I completed the game in 2018, and it was a pretty interesting experience. The Lurking Horror is far from perfect, and it actually had a lot of frustrating moments, many of which could be solved using modern design ideas adapted for the text adventure genre. But it did one thing right - it had one of the most intricate mechanical puzzles I have encountered in a game: The elevator puzzle. Here is a quote from my game log:

    I made sure that the elevator was on the first floor, pryed open the elevator door, put the crowbar in the door to keep it open, climbed down, attached a chain I found to a rod using the padlock from the Tomb, climbed up and attached the other end of the chain to a hook on the bottom of the elevator, removed the crowbar, went up and called the elevator on a higher floor, ripping the rod out of the wall and opening a passage to the Steam Tunnels. Now this was a pretty sofisticated puzzle that made mechanical sense, and was pretty easy to figure out. Very nice.

    Text Immersion

    Games without graphics generate visuals in your mind as you play them, and these visuals are strong in your memory after playing the game. One of the first times I noticed this was playing Moria back in the 90s, a classic roguelike. I have a vivid memory of walking through dank tunnels with torches on the walls, hearing my footsteps echo against the stone walls. None of that is in the game, all of that is something I made up myself. The Lurking Horror had a similar effect, I can see G.U.E. Tech in my mind, the walkways, stairs, elevators, the snow storm outside, and something I haven't tried before: a clear layout of the whole place in my head, something rare for someone with no sense of direction such as myself.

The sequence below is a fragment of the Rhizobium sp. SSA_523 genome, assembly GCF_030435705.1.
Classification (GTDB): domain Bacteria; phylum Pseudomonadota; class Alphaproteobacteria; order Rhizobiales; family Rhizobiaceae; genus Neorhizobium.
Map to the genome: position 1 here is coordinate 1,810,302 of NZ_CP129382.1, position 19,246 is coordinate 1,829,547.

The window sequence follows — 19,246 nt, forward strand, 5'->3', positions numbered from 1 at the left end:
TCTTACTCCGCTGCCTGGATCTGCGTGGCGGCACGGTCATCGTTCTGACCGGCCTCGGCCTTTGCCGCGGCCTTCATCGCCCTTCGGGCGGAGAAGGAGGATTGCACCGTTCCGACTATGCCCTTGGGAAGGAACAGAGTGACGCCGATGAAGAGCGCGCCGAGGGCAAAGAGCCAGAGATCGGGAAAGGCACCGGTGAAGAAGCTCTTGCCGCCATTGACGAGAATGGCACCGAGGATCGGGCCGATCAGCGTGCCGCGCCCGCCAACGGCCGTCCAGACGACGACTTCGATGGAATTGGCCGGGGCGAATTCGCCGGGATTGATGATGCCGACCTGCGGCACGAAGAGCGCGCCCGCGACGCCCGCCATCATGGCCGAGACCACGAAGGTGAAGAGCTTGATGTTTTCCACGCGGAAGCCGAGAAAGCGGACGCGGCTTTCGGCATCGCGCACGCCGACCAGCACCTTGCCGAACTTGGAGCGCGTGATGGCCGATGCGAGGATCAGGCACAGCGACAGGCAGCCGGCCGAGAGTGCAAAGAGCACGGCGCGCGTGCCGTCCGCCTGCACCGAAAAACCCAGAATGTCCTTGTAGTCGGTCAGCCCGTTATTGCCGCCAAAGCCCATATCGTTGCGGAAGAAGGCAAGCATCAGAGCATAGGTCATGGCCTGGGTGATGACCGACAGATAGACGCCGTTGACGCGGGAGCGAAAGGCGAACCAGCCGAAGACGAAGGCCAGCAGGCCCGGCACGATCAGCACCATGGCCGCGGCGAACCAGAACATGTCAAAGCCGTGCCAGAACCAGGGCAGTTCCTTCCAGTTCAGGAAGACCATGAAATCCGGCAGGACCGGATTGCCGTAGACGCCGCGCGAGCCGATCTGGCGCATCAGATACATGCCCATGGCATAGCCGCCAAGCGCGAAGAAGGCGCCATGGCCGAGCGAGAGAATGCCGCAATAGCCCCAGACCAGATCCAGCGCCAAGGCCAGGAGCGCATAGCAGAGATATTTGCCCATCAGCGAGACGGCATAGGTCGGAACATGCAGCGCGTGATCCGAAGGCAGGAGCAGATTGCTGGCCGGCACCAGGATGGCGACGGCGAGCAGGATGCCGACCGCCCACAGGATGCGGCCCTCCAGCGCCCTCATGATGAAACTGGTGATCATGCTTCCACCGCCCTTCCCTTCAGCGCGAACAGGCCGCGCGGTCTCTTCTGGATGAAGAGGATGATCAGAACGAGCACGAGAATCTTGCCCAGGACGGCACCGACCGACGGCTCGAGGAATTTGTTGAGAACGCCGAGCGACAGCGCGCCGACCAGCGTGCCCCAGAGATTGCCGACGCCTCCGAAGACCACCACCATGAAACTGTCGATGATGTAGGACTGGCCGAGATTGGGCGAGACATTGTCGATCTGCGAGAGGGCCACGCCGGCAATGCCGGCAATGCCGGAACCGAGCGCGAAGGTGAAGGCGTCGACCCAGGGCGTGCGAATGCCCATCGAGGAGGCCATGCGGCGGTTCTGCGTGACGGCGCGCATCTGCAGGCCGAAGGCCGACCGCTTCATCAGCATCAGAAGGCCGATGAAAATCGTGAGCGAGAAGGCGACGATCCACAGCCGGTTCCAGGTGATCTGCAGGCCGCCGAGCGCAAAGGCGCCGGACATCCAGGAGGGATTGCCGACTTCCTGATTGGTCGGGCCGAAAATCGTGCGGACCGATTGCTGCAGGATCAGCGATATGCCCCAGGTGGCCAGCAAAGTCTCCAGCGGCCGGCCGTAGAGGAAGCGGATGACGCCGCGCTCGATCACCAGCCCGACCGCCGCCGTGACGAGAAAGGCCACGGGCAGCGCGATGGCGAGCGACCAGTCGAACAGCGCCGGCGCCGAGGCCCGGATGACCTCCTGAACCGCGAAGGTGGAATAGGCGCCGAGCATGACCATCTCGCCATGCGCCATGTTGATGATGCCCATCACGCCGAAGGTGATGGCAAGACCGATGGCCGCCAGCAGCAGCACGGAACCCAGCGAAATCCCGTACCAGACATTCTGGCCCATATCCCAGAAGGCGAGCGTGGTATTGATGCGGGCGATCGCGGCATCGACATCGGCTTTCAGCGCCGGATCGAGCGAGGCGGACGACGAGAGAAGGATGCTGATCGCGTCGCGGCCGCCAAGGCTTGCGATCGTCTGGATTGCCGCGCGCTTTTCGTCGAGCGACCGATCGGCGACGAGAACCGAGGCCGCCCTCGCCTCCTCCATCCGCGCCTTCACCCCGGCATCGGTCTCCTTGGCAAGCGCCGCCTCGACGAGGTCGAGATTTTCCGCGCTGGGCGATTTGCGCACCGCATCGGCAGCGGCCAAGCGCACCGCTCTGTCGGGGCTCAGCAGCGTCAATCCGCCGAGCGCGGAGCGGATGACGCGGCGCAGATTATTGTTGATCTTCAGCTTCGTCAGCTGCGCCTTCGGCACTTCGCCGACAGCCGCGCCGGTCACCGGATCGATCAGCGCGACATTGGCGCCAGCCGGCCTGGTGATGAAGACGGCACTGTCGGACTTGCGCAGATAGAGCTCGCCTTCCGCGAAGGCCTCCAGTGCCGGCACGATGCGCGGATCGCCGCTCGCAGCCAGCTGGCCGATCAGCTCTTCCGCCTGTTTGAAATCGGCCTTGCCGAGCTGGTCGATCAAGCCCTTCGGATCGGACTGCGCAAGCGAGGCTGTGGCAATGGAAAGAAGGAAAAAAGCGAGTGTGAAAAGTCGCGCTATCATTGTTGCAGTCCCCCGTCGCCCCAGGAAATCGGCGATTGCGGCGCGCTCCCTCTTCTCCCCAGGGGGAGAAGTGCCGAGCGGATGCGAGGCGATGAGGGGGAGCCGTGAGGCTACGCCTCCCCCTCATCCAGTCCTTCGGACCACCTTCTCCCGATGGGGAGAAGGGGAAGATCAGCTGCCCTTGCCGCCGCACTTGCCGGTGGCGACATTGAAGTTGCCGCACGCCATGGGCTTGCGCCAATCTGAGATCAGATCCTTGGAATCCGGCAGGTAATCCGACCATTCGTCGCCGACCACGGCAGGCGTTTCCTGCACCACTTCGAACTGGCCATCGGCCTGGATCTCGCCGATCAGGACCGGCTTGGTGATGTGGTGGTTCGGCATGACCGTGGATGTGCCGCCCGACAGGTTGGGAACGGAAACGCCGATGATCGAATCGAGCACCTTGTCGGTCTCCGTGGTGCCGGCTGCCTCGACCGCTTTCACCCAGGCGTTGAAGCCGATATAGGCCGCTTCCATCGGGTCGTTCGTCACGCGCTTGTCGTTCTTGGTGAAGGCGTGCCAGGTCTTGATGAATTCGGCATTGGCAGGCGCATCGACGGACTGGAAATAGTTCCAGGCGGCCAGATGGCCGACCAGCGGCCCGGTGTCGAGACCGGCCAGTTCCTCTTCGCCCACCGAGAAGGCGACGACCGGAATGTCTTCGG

Text adventures have the potential to be more immersive than most games, even games that deliberately avoid showing or hearing your own character, such as first person RPGs. In 'The Lurking Horror', I felt I completely inhabited the character, and it reminded me of playing a pen and paper RPG, without the social aspect. When a Call of Cthulhu pen and paper RPG 1990s campaign was started at the office where I work, I decided to transplant my character from 'The Lurking Horror' to this game. I took the backstory and decided that my character would be traumatized and antisocial after the events of the game, and played him like that.

    Please check out my playthrough on YouTube.

Log entries